shifted-exponential and Erlang distributions. The extracted data were from two lanes: the passing lane adjacent to the highway median (named as left lane or lane 3) and middle lane (lane 2). medium and high levels of flow were negative-exponential. 1. The headway distribution modeling is. M. the headways were collected at the flow rates varying from 140 to 1704 vehicles per hour per lane. to capture continuously the moving traffic in different hours of the day.3 or 0. The under-study lanes consisted of the passing and middle lanes. Luttinen (1996) performed a thorough analysis of vehicle headways collected from rural highways in Finland. He also suggested that despite the fact that lognormal distribution is neither simple nor realistic enough. Data Collection and Primary Analysis The field data were collected in Isfahan. The results of the research showed that the headway distributions for different lanes are nearly the same for similar hourly traffic volumes. The highway is a part of Isfahan third traffic ring. he added that most of the researches conducted so far on headway distributions have focused on low traffic conditions.. were recorded. the time-study was divided into eighteen consecutive 5-minute time intervals. a lane drop and a ramp weave section. (1999) collected headway data from different sites in Japan and used Synthetic erlang distribution model to investigate the effects of some factors on time headway distribution. and high (>1200 vph) levels of traffic flow.4 seconds was the best model for the time headways in high traffic flows. The time-study was selected so that the traffic flows were at the high levels. The negative exponential statistical distribution was found to be suitable for modeling headways over the entire range of traffic flow and different lanes. The main issue of this study is to assess the driver behaviors at two highway lanes based on headway distribution analysis. picked from Shahid Kharrazi six-lane highway on December. The flow range of the vehicles observed was divided into three classiﬁcations of low (<400 vph). The study recommended using the lognormal model with a shift of 0. 1999). Mei and Bullen (1993) investigated different statistical distributions for headways measured on two southbound lanes of a four-lane highway during the morning peak period. Thamizh Arasan (2003) investigated the headway data collected from a four-lane divided urban arterial in Chennai City in India. Some studies have investigated the headway distributions in freeways and highways. Bham and Ancha (2006). still vague in high levels of traffic flow.376 S. In a study conducted in interstate highways of Illinois. It was learnt through results that each lane has a specific background that may affect time headway distribution.36 seconds to generate the time headway distribution for any traffic volume for both left and right lanes. 2009 (Fig. Also. The data collection was done by videotaping a ninetymeter long basic section. medium (400÷1200 vph). Iran. Totally. The data sites contained a basic freeway section. For each lane. The appropriate models of headway distributions were selected in a Chi-Square test based methodology for each lane and the relationship between statistical criteria of the selected models and the driver behaviors in the lanes were analyzed. It was concluded that at both selected lanes. most of those studies were undertaken under low or medium flow rate conditions. It was found that the shifted lognormal distribution provided a better fit for all the mentioned sites compared to the shifted gamma distribution. by Sadeghhosseini (2002). In another study. Saudi Arabia. U. The majority of past studies were performed based on entire headway data collected from a highway without separating data of each lane. A video camera was mounted on the top of a high building adjacent to the highway. Using Ulead Video Studio software. Shahid Kharrazi six-lane highway was selected for collecting the field headway data. night time and weather (Daisuke et al. he found that the best models for headways in low. surveyed time headways of drivers in steady state car-following for different types of freeway sections. 2. The accuracy of the operation was 1:30 seconds. a ramp merge. (2007) investigated the portability of the cumulative headway distributions for different traffic volumes and traffic lanes in Ohio freeways. respectively. Following his data analysis. The present paper intends to provide a report on the results of a study aimed at investigating the effect of lane position on time headway distributions within high levels of traffic flow. it can be considered as a model for the follower headway distribution (Luttinen 1994). about 5400 time headways were recorded from both lanes Fig.S.. He concluded that the gamma distribution can be used for low-to-moderate traffic volumes which have low probability for short headways. the lognormal distribution with a shift of 0. Al-Ghamdi (2001) carried out an analysis on time headways observations on urban roads in Riyadh. After reviewing the films. the moments in which each vehicle passed from the marker installed next to the road (reference point). Analysis and modeling time headway distributions under heavy traffic flow conditions . Abtahi et al. They also attempt to find a law in relation with the model parameters. Isfahan is a metropolitan area with a population of over 1600000. A view of the selected basic section . a 90 minutes time-study of morning peak hours was selected for data extraction. which is under uninterrupted flow conditions. Daisuke et al. however. Zwahlen et al. Meanwhile. 1).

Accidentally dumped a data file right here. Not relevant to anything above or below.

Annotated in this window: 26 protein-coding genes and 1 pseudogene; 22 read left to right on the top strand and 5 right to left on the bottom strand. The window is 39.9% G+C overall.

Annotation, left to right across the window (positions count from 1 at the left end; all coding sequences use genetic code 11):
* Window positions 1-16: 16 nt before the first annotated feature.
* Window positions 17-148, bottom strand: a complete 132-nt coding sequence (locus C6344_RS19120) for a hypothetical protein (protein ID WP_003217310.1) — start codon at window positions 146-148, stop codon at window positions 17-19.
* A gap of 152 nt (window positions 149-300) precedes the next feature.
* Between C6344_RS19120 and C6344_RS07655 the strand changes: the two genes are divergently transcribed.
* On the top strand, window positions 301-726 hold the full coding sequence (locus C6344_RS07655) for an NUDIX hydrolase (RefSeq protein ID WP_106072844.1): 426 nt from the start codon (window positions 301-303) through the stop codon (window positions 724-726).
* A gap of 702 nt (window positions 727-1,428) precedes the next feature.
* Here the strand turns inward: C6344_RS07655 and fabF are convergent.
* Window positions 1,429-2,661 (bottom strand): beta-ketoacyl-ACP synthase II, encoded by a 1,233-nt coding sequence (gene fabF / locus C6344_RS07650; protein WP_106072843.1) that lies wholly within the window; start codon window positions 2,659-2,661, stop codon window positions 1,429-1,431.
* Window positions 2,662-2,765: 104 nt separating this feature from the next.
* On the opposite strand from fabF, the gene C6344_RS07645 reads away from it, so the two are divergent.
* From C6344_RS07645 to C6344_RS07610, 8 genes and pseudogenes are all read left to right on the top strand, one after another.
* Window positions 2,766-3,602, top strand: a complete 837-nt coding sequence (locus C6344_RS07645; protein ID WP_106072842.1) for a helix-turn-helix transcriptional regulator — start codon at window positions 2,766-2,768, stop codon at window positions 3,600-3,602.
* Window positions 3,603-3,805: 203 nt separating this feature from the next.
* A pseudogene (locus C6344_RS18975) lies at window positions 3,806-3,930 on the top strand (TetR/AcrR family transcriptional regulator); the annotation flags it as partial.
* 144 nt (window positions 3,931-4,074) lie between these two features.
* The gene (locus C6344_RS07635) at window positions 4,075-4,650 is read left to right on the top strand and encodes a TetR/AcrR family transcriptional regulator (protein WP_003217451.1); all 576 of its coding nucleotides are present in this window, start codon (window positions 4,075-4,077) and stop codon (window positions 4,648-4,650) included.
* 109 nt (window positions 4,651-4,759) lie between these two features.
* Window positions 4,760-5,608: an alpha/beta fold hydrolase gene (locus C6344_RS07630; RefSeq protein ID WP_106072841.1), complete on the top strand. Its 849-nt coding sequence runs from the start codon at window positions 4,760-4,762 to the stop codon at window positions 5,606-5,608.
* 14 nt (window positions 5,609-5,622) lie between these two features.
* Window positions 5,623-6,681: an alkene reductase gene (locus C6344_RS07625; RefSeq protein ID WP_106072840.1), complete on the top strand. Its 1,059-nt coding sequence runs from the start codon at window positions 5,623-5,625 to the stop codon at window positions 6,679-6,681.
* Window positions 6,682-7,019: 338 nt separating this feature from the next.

85 1. Therefore.23 1.22 . the percentage of passengers’ cars in the passing lane and the middle lane were 97. 2000).2 and 90. headways belonging to the interval with flow rate of 1967 pc/h/ln were put into the flow scope of 1900 to 2000 pc/h/ln.50 1. The Table 1 also shows that high flow conditions. In order to classify the collected headway data.40 1.87 1. Table 2.43 1.75 542 1.53 155 1.2 90. The main statistical characteristics of data collected from two lanes are shown in Table 1.56 1. Also. Several driver training programs state that 2 seconds is the minimum headway for safe following (Michael et al.47 1.18 0.46 1.46 2201÷2300 2250 89.89 1.37 741 2.36 419 2.34 2101÷2200 2150 85. respectively.79 1901÷2000 1950 87. In order to obtain the flow rate of each time-interval. and the passing time of each vehicle through the basic section was calculated.18 Median of Headways (sec) 1. respectively.30 1. Table 2 shows some of the characteristics of the time headways put into each flow scope.77 11.58 1.82 392 1.02 551 2.3 79.37 1. the flow scopes with the length of 100 pc/h/ln were defined for each lane and the headways belonging to each 5-minute time interval were put into the corresponding flow scope.46 318 1. For instance.03 1.62 Min Headways (sec) 0.28 1801÷1900 1850 83.99 319 1.32 395 1. This is because of the fact that the mean value and median value of headways in the passing lane and median value in the middle lane are less than safe headway. It is worth mentioning here that the dominant part of traffic composition at both lanes was related to passengers’ cars. Five and three flow scopes were defined for the passing and middle lanes. a sample size of 30 vehicles was selected randomly from each lane for this purpose.20 2301÷2400 2350 85.59 1601÷1700 1650 77. With comparison of mean and median values for each flow scope.93 2401÷2500 2450 87.11 1.98 1501÷1600 1550 77. the car-following is commonly considered to commence (Brackstone et al. This indicates the large concentration in short headways so that 50% of the drivers choose the headway which are less than the mean of the headways.79 1.29 1. The traffic flow rate ranged from about 1800 passenger’s car per hour per lane (pc/h/ln) to over 2500 pc/h/ln for passing lane.12 According to the Table 1. When the rear vehicle closes to less than a two second headway. Table 1. 2009). the space. the increase in the flow rate.20 0.05 1. 2011.68 1.72 1.45 2001÷2100 2050 88.78 Max Headways (sec) 12. Characteristics of headways with separation of flow rate Position Passing Lane (Lane 3) Middle Lane (Lane 2) Flow Rate Scope (pc/h/ln) Average Flow Rate (pc/h/ln) Average Speed (km/h) Sample Size Mean of Headways (sec) Median of Headways (sec) Standard Deviation of Headways (sec) 1801÷1900 1850 88.69 2.12 1.4 Mean of Headways (sec) 1. the mean flow rate in the passing lane is higher than the mean flow rate in the middle lane. This shows that the lane utilization by vehicles is not homogenous for both lanes at the peak hours of traffic.6 Space Mean Speed (km/h) 87. According to the Table 2. At the mentioned time-study.40 2. it is shown that the median value was less than mean value for different high levels of traffic flow.27 1901÷2000 1950 81. a high percent of drivers in the passing lane and more than half of drivers in the middle lane choose the headways less than safe headway.80 1.36 267 2. Statistical characteristics of the collected data Characteristics of Traffic Observed Passing Lane (Lane 3) Middle Lane (Lane 2) Sample Size 3049 2344 Mean Flow Rate (pc/h/ln) 2146 1688 Max Flow Rate (pc/h/ln) 2608 1958 Min Flow Rate (pc/h/ln) 1842 1518 Passenger Car (%) 97.13 0. vehicle flows were converted into passenger-car flows using passenger-car equivalents suggested by Highway Capacity Manual (2000).58 1701÷1800 1750 81.Transport. resulted in a decrease in the mean and standard deviation of headways. mean speed was determined for each 5-minute time interval. 26(4): 375–382 377 (3 and 2).27 602 1. That was about 1400 to 2000 pc/h/ln for the middle lane.6.51 478 2.